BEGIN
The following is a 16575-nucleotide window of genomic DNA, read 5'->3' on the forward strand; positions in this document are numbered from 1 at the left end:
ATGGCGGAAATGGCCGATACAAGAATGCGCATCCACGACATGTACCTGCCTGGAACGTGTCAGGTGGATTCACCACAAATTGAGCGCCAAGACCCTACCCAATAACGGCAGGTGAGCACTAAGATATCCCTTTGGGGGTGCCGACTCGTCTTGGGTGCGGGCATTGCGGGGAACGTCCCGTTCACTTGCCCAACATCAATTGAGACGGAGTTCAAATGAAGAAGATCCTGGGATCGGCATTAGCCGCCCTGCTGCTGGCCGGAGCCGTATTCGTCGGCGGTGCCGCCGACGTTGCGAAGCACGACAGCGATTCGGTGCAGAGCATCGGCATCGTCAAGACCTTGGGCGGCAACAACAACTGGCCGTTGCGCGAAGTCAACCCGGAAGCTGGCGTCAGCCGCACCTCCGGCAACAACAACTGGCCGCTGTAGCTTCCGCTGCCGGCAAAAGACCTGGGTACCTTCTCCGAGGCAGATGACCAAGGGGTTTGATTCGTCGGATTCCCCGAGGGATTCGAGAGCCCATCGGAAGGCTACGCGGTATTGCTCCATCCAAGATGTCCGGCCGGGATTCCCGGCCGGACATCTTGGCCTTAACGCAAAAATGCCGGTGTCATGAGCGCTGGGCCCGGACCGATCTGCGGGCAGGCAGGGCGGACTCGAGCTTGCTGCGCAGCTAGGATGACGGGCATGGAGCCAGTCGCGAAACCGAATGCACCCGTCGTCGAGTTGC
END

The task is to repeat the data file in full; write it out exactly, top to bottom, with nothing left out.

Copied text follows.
The following is a 16575-nucleotide window of genomic DNA, read 5'->3' on the forward strand; positions in this document are numbered from 1 at the left end:
ATGGCGGAAATGGCCGATACAAGAATGCGCATCCACGACATGTACCTGCCTGGAACGTGTCAGGTGGATTCACCACAAATTGAGCGCCAAGACCCTACCCAATAACGGCAGGTGAGCACTAAGATATCCCTTTGGGGGTGCCGACTCGTCTTGGGTGCGGGCATTGCGGGGAACGTCCCGTTCACTTGCCCAACATCAATTGAGACGGAGTTCAAATGAAGAAGATCCTGGGATCGGCATTAGCCGCCCTGCTGCTGGCCGGAGCCGTATTCGTCGGCGGTGCCGCCGACGTTGCGAAGCACGACAGCGATTCGGTGCAGAGCATCGGCATCGTCAAGACCTTGGGCGGCAACAACAACTGGCCGTTGCGCGAAGTCAACCCGGAAGCTGGCGTCAGCCGCACCTCCGGCAACAACAACTGGCCGCTGTAGCTTCCGCTGCCGGCAAAAGACCTGGGTACCTTCTCCGAGGCAGATGACCAAGGGGTTTGATTCGTCGGATTCCCCGAGGGATTCGAGAGCCCATCGGAAGGCTACGCGGTATTGCTCCATCCAAGATGTCCGGCCGGGATTCCCGGCCGGACATCTTGGCCTTAACGCAAAAATGCCGGTGTCATGAGCGCTGGGCCCGGACCGATCTGCGGGCAGGCAGGGCGGACTCGAGCTTGCTGCGCAGCTAGGATGACGGGCATGGAGCCAGTCGCGAAACCGAATGCACCCGTCGTCGAGTTGC